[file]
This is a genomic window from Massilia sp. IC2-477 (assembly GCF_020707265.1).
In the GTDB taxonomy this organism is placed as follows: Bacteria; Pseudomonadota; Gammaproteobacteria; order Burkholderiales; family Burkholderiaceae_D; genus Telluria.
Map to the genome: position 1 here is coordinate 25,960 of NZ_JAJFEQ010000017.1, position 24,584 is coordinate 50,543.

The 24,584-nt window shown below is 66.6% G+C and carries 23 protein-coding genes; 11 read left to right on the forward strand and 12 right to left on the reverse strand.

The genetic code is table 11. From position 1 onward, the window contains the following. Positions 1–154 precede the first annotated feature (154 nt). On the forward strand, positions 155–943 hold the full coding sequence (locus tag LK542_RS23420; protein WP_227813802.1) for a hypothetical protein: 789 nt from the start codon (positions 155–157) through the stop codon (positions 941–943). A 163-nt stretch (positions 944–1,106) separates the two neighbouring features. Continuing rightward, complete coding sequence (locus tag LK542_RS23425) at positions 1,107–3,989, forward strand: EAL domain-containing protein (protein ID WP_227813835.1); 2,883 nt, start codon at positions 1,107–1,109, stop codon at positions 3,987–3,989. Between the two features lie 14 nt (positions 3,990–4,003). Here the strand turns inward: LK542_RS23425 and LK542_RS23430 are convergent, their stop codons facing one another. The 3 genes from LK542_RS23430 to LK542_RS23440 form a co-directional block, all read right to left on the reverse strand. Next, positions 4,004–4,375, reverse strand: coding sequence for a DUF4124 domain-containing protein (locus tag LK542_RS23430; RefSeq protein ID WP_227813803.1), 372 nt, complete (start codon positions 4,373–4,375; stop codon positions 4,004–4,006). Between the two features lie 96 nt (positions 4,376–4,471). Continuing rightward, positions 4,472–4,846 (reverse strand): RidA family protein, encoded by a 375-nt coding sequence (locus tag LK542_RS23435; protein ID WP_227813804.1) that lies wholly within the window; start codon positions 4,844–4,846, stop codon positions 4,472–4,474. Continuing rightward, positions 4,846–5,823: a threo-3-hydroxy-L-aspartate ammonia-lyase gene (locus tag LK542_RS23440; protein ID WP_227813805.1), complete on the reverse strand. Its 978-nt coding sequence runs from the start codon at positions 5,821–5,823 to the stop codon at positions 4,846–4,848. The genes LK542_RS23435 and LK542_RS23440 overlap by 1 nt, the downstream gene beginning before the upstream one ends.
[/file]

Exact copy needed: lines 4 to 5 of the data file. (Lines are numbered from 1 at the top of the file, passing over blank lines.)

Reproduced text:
The 24,584-nt window shown below is 66.6% G+C and carries 23 protein-coding genes; 11 read left to right on the forward strand and 12 right to left on the reverse strand.

The genetic code is table 11. From position 1 onward, the window contains the following. Positions 1–154 precede the first annotated feature (154 nt). On the forward strand, positions 155–943 hold the full coding sequence (locus tag LK542_RS23420; protein WP_227813802.1) for a hypothetical protein: 789 nt from the start codon (positions 155–157) through the stop codon (positions 941–943). A 163-nt stretch (positions 944–1,106) separates the two neighbouring features. Continuing rightward, complete coding sequence (locus tag LK542_RS23425) at positions 1,107–3,989, forward strand: EAL domain-containing protein (protein ID WP_227813835.1); 2,883 nt, start codon at positions 1,107–1,109, stop codon at positions 3,987–3,989. Between the two features lie 14 nt (positions 3,990–4,003). Here the strand turns inward: LK542_RS23425 and LK542_RS23430 are convergent, their stop codons facing one another. The 3 genes from LK542_RS23430 to LK542_RS23440 form a co-directional block, all read right to left on the reverse strand. Next, positions 4,004–4,375, reverse strand: coding sequence for a DUF4124 domain-containing protein (locus tag LK542_RS23430; RefSeq protein ID WP_227813803.1), 372 nt, complete (start codon positions 4,373–4,375; stop codon positions 4,004–4,006). Between the two features lie 96 nt (positions 4,376–4,471). Continuing rightward, positions 4,472–4,846 (reverse strand): RidA family protein, encoded by a 375-nt coding sequence (locus tag LK542_RS23435; protein ID WP_227813804.1) that lies wholly within the window; start codon positions 4,844–4,846, stop codon positions 4,472–4,474. Continuing rightward, positions 4,846–5,823: a threo-3-hydroxy-L-aspartate ammonia-lyase gene (locus tag LK542_RS23440; protein ID WP_227813805.1), complete on the reverse strand. Its 978-nt coding sequence runs from the start codon at positions 5,821–5,823 to the stop codon at positions 4,846–4,848. The genes LK542_RS23435 and LK542_RS23440 overlap by 1 nt, the downstream gene beginning before the upstream one ends.